The Power Of Fairytales
I’ve recently been involved in a new project to ‘redesign’ fairytales by deconstructing them and returning them to something dark and adult.
The resulting book, ‘Feary Tales’, is out later this month, edited by Steven Jones, and contrasts the new stories with the originals. The result, from Neil Gaiman, Joanne Harris, Reggie Oliver, me and others, is rather strange and fascinating. Some authors chose not to stick to the form but honour it in spirit, but I aimed at developing a cruel alternative draft to ‘Cinderella’, a story which always fascinated me because of its over-familiarity – for many, it’s the only Grimm tale they may ever have read.
‘The Ash-Boy’ supposes that Cinderella had a brother, and his presence complicates her tale, darkening it considerably. Angela Slatter interviewed me about the tale, and you can find that here. The story of ‘Cinderella’ has been tackled many times over in film and on stage because it is so cinematic and has a through-line that can be simplified to make a certain amount of sense. There’s the tragedy, the villain (in this case two, ‘fair of face and foul of temper’), the magic, the rule that must not be broken, the midnight flight, the search, and the resolve.
Surprisingly one of the best reboots is Jerry Lewis’s ‘Cinderfella’, which understands that one of the most powerful elements of the story is not the flight but the arrival at the ball, so it stages a bravura sequence of Lewis walking down the endless staircase to a jazzy piece from the Nelson Riddle Orchestra. There was a black stage version, ‘Cindy-Ella’, and the execrable Bryan Forbes-directed bore that was ‘The Slipper and the Rose’. Rodgers & Hammerstein’s fresh take was remodelled by Disney with Whitney Houston in a multi-ethnic reboot, and is good enough to make up for their deeply conservative animated 1950s version.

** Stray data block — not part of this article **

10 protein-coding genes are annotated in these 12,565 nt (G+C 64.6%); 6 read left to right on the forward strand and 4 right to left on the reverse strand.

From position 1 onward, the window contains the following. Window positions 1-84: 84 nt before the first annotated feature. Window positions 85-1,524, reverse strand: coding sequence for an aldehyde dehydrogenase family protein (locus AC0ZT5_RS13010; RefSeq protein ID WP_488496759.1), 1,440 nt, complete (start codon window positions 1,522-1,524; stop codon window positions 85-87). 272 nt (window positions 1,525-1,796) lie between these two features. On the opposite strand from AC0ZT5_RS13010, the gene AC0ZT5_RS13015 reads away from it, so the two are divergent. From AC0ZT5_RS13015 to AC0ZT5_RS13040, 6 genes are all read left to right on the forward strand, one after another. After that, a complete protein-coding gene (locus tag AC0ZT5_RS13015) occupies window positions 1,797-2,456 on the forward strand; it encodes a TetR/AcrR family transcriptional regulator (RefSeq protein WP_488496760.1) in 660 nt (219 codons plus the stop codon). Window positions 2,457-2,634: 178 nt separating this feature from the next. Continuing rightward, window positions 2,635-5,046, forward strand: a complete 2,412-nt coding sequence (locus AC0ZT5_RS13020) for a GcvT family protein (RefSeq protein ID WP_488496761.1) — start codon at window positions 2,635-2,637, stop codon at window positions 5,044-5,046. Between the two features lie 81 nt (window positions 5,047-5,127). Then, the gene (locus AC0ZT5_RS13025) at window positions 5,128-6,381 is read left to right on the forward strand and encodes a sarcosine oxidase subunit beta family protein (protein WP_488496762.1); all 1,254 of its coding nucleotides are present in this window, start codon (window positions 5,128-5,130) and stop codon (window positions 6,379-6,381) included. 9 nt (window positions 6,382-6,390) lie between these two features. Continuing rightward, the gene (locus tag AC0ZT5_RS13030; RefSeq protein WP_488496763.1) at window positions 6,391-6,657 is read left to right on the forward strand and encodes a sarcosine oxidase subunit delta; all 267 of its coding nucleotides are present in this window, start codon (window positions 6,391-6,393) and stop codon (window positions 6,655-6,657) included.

But the best of these was the tale woven into Stephen Sondheim’s ‘Into The Woods’, which restores many elements usually left out, including the tree belonging to Cinderella’s dead mother, the ravens that peck out the eyes of the ugly sisters, the prince spreading pitch on the steps to trap his fleeing love, and of course, the ghastly toe-and-heel hacking performed by the sisters in an effort to fit the (non-glass) slipper. In Cinderella’s lament she suggests a smart new reason for the lost slipper, in a song packed with Sondheim’s clever wordplay – you can see it here.
I remember avidly watching the now unbearably dull-looking ‘Tales From Europe’ as a child on TV, gaudy German versions of Grimm which were cheaply dubbed by having an English voice talk over the original voices. I doubt that today’s children ever get much beyond ‘Cinderella’ to the darker, stranger tales.
With three darker new screen versions of fairy tales soon on the screen, ‘Angelina Jolie’s ‘Malificent’, Rob Marshall’s ‘Into The Woods’ and Kenneth Branagh’s ‘Cinderella’, it seems the power of fairytales remains fascinating.